A Brief Look at Crime 04/17 – 04/23

London attack: Terrorist was in debt from playing lottery scratchcards

Westminster terrorist Khalid Masood racked up debts feeding an addiction to Lotto scratchcards. The jihadist, 52, was struggling to pay off two payday loans when he was shot dead outside Parliament. He was also behind with his taxes and had struck a deal to cough up £100 ($125) a month. But he was so hooked on scratchcards he continued to blow a fortune on them, an ex-flatmate in Birmingham revealed. Masood, whose car and gun rampage last month killed five, also continually nipped to the supermarket for booze. Raviyar Sadiqi, who runs the store, said: “He bought scratchcards — a lot of them — and smelt of alcohol.” The killer’s former flatmate confirmed: “He had a problem with gambling and booze.

21 charged in casino-based money laundering scheme

Federal authorities are moving to dismantle what they describe as a multistate, multimillion-dollar money laundering operation with the indictments of 21 people accused of using counterfeit cards and stolen account numbers for cash withdrawals and retail purchases at casinos and luxury stores. The case is the latest in an FBI crackdown on money laundering in Las Vegas, but the alleged criminal behavior extended far beyond city borders, according to the 47-count indictment unsealed last month in federal court. Eleven of the defendants are in custody, being held on money laundering and related charges, and 10 are fugitives. Authorities say the scheme lasted from 2013 until the arrests, which occurred earlier this year in several states across the country. Prosecutors are seeking upward of $6 million in forfeiture — a response, they say, to fraudulent proceeds obtained through the use of counterfeit cards and “card skimming” technology. The indictment details a lavish lifestyle enjoyed by those charged in the conspiracy, and legal filings reveal that Las Vegas served as the operation’s home base.

Tax preparer pleaded guilty to filing false returns 

A Gulfport woman has admitted to filling false returns with the IRS and then using the money to gamble at casinos. News outlets report 65-year-old Doris Kelley, who was a tax preparer, pleaded guilty Monday in federal court to obstructing the IRS and filing false returns, causing the government an almost $500,000 loss. Officials say Kelley used the money to gamble at coast casinos. According to a release, Kelley provided copies of accurate returns to her clients, but did not file the returns with the IRS. The release says in some cases she filed returns in clients’ names without their knowledge. Kelley faces a maximum of three years in prison on both counts. She also could face supervised release, restitution and monetary penalties as part of her sentence.

KY construction employees sentenced to 3-year prison term for $2M fraud scheme 

Two former employees of a Louisville, KY, construction and engineering firm were sentenced to three years in prison for embezzling approximately $2 million from the company and stealing government funds, according to WHAS 11. Prosecutors said Frank Burks Jr. and Pamela Duvall defrauded RAM Engineering and Construction by writing themselves unauthorized checks and exploiting Duvall’s position as bookkeeper. The two also misstated a portion of Burks’ income as nontaxable, which resulted in an overpayment from the Social Security Administration of more than $11,000. Burks and Duvall reportedly carried out their scheme over a period of 13 years in order to pay for their own business undertakings and gambling habits.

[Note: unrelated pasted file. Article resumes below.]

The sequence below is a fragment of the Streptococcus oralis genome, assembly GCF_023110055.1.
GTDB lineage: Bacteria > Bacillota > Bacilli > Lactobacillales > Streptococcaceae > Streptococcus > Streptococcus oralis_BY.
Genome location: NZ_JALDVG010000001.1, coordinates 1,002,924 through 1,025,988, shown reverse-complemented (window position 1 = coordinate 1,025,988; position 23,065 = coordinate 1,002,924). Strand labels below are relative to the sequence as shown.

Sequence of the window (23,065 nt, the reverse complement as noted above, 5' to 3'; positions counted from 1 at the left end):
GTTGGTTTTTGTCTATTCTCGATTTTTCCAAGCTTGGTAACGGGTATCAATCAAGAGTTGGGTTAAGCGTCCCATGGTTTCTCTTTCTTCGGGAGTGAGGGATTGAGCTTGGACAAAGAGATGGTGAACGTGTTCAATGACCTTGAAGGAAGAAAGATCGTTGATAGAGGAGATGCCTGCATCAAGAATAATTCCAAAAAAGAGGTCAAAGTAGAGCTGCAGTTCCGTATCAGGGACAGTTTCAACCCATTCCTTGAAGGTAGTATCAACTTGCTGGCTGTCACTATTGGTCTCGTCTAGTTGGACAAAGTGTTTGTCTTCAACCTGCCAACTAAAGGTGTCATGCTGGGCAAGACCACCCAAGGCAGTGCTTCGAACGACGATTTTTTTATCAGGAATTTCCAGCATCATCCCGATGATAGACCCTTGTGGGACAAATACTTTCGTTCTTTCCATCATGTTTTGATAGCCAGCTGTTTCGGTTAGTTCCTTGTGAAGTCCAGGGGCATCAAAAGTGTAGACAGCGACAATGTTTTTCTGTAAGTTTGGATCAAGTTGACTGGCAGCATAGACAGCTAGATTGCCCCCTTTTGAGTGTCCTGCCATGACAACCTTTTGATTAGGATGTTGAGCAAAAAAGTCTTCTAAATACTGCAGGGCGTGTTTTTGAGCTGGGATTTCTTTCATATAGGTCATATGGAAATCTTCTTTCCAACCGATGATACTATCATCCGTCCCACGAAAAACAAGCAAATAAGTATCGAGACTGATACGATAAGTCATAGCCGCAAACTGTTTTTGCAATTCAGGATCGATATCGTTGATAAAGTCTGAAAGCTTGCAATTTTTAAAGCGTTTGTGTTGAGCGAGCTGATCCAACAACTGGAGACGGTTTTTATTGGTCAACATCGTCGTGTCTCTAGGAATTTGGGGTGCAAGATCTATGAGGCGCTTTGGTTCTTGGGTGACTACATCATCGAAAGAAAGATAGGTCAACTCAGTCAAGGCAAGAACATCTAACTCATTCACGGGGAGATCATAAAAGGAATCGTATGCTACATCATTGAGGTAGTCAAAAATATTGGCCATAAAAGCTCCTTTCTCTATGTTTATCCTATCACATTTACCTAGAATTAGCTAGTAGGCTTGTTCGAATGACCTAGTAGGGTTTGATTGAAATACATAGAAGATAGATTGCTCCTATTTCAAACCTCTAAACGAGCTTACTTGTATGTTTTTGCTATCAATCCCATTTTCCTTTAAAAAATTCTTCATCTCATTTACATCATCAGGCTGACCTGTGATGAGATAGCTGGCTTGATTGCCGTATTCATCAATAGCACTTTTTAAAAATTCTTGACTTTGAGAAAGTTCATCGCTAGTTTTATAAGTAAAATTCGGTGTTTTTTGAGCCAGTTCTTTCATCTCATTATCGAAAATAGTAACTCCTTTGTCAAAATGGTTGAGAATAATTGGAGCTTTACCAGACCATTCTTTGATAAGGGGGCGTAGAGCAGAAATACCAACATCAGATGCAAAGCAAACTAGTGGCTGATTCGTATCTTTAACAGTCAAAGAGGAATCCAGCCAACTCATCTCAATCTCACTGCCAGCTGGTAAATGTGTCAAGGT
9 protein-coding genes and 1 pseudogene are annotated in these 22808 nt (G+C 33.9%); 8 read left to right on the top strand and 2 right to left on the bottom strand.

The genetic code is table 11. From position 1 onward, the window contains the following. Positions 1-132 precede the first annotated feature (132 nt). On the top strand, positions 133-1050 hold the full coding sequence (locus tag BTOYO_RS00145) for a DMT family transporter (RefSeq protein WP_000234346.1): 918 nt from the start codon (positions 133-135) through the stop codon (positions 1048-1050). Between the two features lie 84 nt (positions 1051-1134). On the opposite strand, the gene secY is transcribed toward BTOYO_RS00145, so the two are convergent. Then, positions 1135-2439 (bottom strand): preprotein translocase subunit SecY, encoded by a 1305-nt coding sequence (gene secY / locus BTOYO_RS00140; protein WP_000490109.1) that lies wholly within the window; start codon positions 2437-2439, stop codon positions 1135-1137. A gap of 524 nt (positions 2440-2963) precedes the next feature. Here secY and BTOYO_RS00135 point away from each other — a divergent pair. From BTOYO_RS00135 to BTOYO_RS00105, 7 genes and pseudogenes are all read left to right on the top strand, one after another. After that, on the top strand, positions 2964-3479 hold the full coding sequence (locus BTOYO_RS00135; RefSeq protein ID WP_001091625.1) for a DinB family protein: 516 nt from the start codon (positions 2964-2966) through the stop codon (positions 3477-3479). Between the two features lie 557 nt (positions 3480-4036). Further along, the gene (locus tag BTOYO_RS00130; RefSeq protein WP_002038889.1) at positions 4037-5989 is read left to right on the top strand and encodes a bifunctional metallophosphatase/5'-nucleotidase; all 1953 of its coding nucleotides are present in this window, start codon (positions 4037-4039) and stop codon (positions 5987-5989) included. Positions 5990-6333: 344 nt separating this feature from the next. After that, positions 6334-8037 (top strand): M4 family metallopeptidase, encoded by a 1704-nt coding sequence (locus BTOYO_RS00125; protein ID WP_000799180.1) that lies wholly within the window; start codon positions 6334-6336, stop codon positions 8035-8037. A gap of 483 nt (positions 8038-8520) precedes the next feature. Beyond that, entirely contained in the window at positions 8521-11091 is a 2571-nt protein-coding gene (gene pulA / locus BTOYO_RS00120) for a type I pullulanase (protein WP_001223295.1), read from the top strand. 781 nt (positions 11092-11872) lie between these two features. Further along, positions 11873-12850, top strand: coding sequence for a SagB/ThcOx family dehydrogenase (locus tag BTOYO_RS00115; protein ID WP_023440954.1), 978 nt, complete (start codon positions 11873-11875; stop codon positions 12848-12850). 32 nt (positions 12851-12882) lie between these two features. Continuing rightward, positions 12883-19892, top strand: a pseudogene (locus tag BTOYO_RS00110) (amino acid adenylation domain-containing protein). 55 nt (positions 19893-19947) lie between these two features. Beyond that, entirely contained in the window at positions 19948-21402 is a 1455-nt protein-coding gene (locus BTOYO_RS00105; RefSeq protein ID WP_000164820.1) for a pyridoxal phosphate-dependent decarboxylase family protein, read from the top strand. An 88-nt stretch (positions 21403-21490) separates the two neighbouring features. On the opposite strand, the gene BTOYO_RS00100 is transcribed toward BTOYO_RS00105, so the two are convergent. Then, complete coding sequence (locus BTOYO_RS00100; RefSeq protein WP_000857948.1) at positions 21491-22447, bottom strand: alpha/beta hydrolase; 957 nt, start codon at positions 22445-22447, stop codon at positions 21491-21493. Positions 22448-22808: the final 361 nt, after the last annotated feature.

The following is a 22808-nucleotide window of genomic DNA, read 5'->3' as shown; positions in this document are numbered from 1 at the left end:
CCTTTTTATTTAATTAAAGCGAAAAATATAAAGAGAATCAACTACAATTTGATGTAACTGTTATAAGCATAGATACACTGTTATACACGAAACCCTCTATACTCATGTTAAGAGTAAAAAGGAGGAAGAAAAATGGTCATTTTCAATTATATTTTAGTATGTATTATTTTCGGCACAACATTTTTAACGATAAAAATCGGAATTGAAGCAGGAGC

Woman to change plea in $3 million fraud case 

Thy Minh Phan is charged in federal court with Conspiracy to Commit Mail and Wire Fraud, Mail Fraud, Wire Fraud, Conspiracy to Commit Money Laundering and Money Laundering. To entice the victim into loaning them to the money, Phan and Van said they would pay interest on the money that was given to them, record show. However, investigators learned that Phan and Van used the victim’s money to gamble at casinos in Las Vegas. Phan and Van spent about $2.5 million at casinos. Records show that Van acted as if his financial circumstances were so dire that he was thinking about suicide, according to the indictment.

Two dead, one hurt after DeKalb County shooting 

Two men are dead and another was hurt after a shooting that DeKalb County police believe is the result of a murder-suicide. The Atlanta Journal-Constitution reports police found evidence of gambling in a garage and also discovered the bodies of a 28-year-old and a 35-year-old late Friday. Maj. Stephen Fore, spokesman for DeKalb Police, said Saturday that it appears the younger man shot the older man and then shot himself. Fore says a 25-year-old man, who was shot in the leg, was taken to Grady Memorial Hospital in stable condition. A preliminary investigation shows a fight over money started between the two dead men, whose names are being withheld pending notification of relatives.

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